URBANA, Ill. — One coproduct from wet milling corn is corn gluten meal—a high-protein ingredient used in many pet foods and livestock feed. By the name of the coproduct, one would think that corn gluten meal contains gluten, when in fact, it contains 60 to 70 percent protein and is 100 percent gluten free. It’s a misnomer. There is no gluten in corn gluten meal.
According to University of Illinois food engineer Kent Rausch, it’s clear. “This is a textbook fact. Wheat contains gluten. Corn does not. There has never been any reason why corn gluten meal and another wet milling coproduct, corn gluten feed, should contain the word gluten. Gluten is found in wheat, barley, and rye—not in corn or corn coproducts.”
Rausch says because corn wet mills exclusively process corn grain only—no wheat, and therefore no gluten—there isn’t even a concern about the possibility of cross contamination present to cause contamination of corn gluten meal or corn gluten feed.
So, how did the word creep in? Rausch says the story goes that one of the early corn processors hired someone from a wheat gluten processing facility. “He just called everything that had protein in it ‘gluten.’ But I’ve never seen anything in writing to verify the story.”
Some animal food processors would like to see the name officially changed to something more accurate and to avoid any confusion on the part of consumers. Rausch says pet and livestock owners see corn gluten meal in the list of ingredients on feed labels and have questioned it, assuming that it’s the same as the gluten linked to celiac disease in humans.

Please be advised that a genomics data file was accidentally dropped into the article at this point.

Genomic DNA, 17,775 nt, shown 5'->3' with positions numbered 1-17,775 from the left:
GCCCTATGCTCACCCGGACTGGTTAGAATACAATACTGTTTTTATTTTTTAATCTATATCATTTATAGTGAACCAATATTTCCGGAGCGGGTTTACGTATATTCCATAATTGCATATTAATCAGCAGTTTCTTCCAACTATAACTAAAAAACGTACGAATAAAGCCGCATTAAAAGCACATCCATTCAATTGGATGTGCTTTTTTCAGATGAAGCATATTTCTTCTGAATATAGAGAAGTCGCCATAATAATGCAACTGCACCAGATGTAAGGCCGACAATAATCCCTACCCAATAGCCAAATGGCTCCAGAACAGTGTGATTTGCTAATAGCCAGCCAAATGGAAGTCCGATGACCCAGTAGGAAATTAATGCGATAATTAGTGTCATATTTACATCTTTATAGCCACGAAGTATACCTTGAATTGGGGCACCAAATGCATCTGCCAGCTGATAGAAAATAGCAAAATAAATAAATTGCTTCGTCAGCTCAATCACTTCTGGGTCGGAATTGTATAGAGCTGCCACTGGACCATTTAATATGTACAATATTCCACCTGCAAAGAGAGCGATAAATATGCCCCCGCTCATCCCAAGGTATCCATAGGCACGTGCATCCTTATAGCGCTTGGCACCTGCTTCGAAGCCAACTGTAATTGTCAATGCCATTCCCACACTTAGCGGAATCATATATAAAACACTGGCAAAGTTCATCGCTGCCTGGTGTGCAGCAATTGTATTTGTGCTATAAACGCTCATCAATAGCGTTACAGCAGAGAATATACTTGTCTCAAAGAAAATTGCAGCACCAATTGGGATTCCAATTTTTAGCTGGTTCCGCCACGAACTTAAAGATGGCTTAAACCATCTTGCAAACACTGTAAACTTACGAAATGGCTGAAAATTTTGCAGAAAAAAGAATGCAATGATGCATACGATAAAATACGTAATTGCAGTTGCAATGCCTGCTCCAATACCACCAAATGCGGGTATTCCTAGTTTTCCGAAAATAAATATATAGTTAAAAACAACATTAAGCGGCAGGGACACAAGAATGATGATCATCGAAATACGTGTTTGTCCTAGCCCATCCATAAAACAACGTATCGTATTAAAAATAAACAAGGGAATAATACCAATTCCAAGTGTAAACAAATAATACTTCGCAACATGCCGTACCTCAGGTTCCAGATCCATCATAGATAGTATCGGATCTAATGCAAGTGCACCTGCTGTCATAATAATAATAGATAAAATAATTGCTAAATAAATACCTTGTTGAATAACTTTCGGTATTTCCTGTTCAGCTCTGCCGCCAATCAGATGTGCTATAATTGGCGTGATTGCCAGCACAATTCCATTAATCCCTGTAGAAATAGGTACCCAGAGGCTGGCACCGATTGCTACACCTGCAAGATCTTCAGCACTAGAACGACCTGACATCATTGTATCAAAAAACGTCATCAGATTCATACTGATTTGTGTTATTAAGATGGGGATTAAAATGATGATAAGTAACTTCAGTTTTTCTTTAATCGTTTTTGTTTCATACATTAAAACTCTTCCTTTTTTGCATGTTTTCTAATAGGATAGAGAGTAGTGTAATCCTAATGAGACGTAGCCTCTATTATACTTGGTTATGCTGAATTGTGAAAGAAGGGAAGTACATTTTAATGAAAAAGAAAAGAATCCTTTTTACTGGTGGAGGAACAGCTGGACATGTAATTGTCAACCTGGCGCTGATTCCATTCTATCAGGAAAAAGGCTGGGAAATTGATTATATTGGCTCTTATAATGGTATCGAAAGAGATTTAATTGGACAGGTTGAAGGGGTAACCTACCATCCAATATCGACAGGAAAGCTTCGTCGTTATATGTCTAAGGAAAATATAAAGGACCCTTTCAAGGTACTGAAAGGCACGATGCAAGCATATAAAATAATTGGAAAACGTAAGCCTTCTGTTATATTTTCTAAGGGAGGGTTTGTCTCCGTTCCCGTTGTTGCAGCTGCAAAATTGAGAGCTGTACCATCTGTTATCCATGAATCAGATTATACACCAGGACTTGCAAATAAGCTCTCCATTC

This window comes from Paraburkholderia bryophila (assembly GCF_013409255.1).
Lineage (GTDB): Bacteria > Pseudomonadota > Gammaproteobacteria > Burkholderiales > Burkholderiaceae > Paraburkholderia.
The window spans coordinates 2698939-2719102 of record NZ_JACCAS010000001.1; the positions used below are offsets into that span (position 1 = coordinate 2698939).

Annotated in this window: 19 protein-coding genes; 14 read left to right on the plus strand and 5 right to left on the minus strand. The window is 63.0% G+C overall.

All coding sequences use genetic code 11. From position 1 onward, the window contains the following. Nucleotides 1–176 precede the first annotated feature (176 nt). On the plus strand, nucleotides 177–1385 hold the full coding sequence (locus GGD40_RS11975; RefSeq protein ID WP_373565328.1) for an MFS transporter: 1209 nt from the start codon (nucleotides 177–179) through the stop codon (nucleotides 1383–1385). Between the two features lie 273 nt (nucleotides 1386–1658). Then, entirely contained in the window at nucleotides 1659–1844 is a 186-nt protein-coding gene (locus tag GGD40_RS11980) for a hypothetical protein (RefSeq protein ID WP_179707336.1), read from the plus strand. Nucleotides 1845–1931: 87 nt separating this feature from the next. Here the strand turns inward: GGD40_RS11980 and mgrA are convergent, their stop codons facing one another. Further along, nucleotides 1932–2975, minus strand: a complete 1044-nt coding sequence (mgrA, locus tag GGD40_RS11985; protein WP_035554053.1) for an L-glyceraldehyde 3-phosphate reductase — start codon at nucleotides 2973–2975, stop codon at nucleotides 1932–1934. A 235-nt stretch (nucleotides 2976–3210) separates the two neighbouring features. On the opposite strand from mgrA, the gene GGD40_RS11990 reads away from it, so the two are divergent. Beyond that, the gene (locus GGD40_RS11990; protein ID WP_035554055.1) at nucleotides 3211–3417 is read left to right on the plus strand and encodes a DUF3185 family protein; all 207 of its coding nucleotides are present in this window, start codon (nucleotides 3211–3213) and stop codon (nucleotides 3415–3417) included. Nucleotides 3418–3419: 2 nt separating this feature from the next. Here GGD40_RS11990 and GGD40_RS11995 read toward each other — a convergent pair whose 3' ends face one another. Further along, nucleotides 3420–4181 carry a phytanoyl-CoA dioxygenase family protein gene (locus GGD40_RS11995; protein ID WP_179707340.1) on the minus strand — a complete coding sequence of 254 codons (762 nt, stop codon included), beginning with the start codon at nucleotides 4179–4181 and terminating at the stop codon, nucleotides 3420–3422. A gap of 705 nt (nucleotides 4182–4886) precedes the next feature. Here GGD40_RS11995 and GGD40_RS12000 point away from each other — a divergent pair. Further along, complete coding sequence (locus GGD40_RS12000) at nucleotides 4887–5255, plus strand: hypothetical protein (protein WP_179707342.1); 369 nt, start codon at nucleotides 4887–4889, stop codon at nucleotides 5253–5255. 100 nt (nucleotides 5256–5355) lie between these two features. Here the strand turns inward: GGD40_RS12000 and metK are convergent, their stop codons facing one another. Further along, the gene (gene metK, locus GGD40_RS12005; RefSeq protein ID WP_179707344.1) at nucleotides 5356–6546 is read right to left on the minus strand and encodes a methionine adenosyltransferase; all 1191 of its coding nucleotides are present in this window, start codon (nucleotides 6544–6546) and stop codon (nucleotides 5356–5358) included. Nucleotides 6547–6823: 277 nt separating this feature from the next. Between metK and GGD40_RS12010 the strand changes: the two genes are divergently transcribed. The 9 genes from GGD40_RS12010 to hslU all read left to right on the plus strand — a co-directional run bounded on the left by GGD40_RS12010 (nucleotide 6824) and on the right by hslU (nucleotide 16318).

When you think about the texture of yeast breads that contain gluten, it’s obvious that corn doesn’t have it. That’s why cornbread has the consistency it does—no gluten equals drier and more crumbly—compared to wheat bread with gluten that’s stretchy.
“It’s ironic that corn protein is a great source of gluten-free protein but everything in the wet milling process has the term ‘gluten’ attached to it. If the name could be changed, it would be a lot less confusing,” Rausch says. “Every year during our wet milling workshop at the U of I, we have representatives attending who are confused by the names and whether gluten is in corn. These are people that actually work in the wet mills.”
Rausch says it’s up to the Association of American Feed Control Officials to change the name. AAFCO is responsible for creating ingredient definitions for animal food products.
With gluten allergies in the health spotlight and more and more gluten-free products being produced, now would be a good time to clarify the term and confirm the absence of gluten in corn and corn products. “It would certainly stave off the confusion,” Rausch says.
Kent Rausch is an associate professor in the Department of Agricultural and Biological Engineering in the College of Agricultural, Consumer and Environmental Sciences at U of I.
— Debra Levey Larson, University of Illinois College of Agricultural, Consumer and Environmental Sciences
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